Be aware that spot gold has spiked to a new three-year high overnight in London trading. This is probably due to weakness in the dollar. Putting all technical chart patterns aside, this is reason enough to be cautious today because there seems to be a sudden rush to safety. All the geopolitical events seem to be putting traders and investors on edge as well (N. Korea scuds, Iraq declaration, Iran building nuke plants, et cetera). Even though the market seasonally rallies around this time each year, I think these events are overweighing seasonal factors. So, let’s all be cautious in the days ahead because there is no reason we need to be aggressive in the markets right now. Remember that the best traders are OUT of the markets more than they are IN the markets because they only choose to participate in battles they are likely to win.
Today’s watch list:
OIH – Oil Service HOLDRS
Trigger = 60.30 (above yesterday’s high)
Target = 61.80 (high of Dec. 3)
Stop = 59.65 (just below the 200-day MA)
Notes = This is a good technical and fundamental play. On a technical basis, OIH just broke above its 200-day MA, which is normally a big resistance level that should now act as support. Fundamentally, we think that Middle-East tensions are continuing to drive the price of Oil higher.
Daily Reality Report:
Because of the increased number of intraday
trades in our new ETF Real-Time Room, we are in the process of modifying the way
we report daily results in order to minimize confusion to subscribers of The
Wagner Daily. We will continue to report and update you on open positions
each morning; you will always know where we stand with any open positions that
were discussed in the newsletter. In addition, all trade statistics will
continue to be compiled as they were before. However, we will be displaying the
summary of all intraday trades (discussed in the ETF Room) only once per week
(in The Wagner Weekly) instead of daily. This is a more efficient and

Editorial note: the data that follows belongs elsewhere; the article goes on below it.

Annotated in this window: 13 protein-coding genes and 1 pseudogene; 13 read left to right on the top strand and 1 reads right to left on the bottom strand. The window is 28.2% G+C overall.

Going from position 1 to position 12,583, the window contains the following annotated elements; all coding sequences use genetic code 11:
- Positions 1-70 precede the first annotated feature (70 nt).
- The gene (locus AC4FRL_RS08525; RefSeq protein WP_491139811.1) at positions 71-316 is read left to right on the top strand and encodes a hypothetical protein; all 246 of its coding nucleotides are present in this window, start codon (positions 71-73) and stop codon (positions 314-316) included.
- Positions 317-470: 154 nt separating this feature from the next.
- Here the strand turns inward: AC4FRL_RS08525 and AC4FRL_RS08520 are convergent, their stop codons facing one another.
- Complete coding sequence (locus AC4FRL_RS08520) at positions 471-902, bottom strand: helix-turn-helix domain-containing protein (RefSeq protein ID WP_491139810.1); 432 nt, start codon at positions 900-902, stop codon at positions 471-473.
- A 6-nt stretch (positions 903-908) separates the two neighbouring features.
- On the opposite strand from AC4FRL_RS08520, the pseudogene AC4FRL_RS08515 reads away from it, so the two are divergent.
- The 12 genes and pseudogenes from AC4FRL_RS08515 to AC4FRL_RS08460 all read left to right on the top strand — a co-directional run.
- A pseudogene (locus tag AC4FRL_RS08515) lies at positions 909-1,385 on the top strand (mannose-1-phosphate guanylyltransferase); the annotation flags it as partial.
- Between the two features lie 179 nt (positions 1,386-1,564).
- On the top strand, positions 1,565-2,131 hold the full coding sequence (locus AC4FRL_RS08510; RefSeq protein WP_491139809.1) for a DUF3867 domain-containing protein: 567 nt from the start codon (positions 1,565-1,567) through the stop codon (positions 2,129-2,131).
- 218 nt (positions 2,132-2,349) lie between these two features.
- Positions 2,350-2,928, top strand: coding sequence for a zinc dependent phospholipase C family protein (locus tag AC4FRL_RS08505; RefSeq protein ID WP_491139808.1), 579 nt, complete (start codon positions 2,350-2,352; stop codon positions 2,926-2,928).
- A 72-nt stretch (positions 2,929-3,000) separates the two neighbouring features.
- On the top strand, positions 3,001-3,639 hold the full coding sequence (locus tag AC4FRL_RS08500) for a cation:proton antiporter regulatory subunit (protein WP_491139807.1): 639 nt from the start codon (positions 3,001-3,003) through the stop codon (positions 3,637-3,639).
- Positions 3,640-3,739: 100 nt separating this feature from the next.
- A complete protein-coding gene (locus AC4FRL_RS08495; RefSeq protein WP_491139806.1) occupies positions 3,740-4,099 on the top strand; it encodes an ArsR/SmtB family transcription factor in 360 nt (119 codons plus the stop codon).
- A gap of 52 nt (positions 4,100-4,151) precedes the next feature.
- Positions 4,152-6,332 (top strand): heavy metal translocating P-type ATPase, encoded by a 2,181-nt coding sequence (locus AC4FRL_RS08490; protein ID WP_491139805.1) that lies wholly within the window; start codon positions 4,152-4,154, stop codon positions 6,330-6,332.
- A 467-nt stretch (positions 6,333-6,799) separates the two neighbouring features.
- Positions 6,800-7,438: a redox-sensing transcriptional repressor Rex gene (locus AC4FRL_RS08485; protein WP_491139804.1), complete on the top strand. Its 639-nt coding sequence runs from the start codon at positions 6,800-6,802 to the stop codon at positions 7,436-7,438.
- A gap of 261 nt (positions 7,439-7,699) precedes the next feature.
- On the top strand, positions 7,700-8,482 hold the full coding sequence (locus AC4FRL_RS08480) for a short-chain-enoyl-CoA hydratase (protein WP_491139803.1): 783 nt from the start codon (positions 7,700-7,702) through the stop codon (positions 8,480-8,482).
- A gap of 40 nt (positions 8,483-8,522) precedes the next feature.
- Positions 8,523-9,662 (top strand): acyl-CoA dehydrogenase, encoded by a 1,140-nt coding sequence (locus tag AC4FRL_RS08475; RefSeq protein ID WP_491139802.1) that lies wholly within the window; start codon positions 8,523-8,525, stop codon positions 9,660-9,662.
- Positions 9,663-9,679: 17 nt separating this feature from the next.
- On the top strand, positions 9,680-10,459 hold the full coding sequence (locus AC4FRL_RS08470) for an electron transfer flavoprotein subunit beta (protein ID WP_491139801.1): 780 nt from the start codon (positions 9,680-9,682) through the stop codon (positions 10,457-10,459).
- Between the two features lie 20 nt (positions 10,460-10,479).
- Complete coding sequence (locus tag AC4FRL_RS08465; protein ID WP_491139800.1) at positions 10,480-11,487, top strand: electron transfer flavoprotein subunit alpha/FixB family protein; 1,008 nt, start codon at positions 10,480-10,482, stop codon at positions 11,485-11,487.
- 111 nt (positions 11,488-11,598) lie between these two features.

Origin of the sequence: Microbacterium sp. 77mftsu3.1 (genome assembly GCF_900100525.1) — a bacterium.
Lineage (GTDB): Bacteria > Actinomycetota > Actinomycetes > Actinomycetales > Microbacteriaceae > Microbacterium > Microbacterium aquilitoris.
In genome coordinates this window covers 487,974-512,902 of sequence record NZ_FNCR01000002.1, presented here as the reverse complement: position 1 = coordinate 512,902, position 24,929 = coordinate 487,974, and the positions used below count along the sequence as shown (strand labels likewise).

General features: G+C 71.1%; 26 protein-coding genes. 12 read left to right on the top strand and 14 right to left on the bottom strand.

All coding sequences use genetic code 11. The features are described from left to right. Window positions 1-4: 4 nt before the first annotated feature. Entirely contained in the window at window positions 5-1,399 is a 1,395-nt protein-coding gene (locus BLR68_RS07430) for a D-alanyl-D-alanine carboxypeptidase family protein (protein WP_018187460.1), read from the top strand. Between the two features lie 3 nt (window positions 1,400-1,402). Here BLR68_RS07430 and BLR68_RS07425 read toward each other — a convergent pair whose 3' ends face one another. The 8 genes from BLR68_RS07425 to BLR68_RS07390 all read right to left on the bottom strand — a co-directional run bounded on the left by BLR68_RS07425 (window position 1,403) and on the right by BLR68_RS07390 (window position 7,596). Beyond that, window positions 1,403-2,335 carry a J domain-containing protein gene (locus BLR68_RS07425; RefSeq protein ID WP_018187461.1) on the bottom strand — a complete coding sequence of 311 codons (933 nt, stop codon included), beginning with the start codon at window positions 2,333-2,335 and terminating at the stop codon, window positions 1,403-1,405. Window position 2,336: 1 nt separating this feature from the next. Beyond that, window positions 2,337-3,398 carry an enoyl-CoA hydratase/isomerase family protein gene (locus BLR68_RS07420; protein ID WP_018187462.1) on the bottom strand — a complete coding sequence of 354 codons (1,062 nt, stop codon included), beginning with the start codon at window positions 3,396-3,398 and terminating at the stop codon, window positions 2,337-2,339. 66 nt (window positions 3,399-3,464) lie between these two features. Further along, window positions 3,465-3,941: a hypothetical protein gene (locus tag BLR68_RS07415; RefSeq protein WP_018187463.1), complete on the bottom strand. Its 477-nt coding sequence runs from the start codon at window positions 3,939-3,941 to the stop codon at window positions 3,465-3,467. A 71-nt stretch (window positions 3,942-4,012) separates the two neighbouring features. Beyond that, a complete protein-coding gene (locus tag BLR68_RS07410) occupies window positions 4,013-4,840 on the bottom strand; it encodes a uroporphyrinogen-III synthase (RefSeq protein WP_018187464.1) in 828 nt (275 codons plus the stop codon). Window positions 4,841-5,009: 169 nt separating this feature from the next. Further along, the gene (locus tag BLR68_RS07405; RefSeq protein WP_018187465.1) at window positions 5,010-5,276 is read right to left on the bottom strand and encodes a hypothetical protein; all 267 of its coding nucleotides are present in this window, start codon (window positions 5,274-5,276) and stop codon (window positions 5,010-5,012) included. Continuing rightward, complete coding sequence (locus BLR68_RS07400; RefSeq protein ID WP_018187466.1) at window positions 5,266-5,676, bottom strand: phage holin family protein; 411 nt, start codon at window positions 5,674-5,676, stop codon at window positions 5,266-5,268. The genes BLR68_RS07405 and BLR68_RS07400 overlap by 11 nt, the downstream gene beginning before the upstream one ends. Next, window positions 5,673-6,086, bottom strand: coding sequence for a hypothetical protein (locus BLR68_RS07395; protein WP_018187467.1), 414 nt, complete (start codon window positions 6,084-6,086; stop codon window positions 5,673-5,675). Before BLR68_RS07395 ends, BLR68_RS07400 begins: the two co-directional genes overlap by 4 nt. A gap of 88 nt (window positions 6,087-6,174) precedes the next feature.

less confusing way of reporting our trades, especially on days when we enter the
same position two or three times intraday.
Click here to read
the details on how we calculate our Reality Report statistics.
Trades only from The Wagner Daily (ETF Intraday Real-Time Room
trades not reported):
SPY triggered and stopped out. MDY triggered and we closed half and took half overnight. BBH did not trigger.
- SPY short –
shorted 90.44, covered 90.91, points = (0.47), net P/L = ($83)
MDY long (HALF position) –
bought 80.54, sold at 80.45, points = (0.09), net P/L = ($11)
- MDY long (HALF position) –
bought 80.54, stop at 79.95, open points = (0.04), open net P/L = ($5)
Glossary and Notes:
Remember that opening gaps that cause stocks
to trigger immediately on the open carry a higher degree of risk because the
gaps (both up and down) often do not hold. Use caution if trading stocks with
large opening gaps.
Trigger = Exact price that stock must trade
through before I will enter the trade. If a long position, I will only enter the
stock if it trades at the trigger price or higher. For a short position, I will
only enter the stock if it trades at the trigger price or lower. It is really
important to only enter the position if the trigger price is hit, otherwise the
trade becomes riskier.
Target = The anticipated price I am
expecting the stock to go to. However, this does not mean that I will
always hold the stock to that price. If conditions warrant, I will sometimes
take profits before that price, in which case I will notify you of the
Stop = The price at which I will have a physical stop
market order set. As a position becomes profitable, this stop price will often
be adjusted to lock in profits. Again, you will always be notified of such
changes in the next daily report or intraday if you subscribe to intraday
SOH = Sit On Hands (Don’t Make Trades)
under Deron’s Report Card is based on the actual price I closed my trade at, not
just the theoretical target or stop price listed for each stock. Open P&L is
based on the closing prices of the most recent trading day.
otherwise noted, average holding time is 2 days to 2 weeks once a position is
triggered. Updates on open positions are provided daily.
Yours in success,
Deron M. Wagner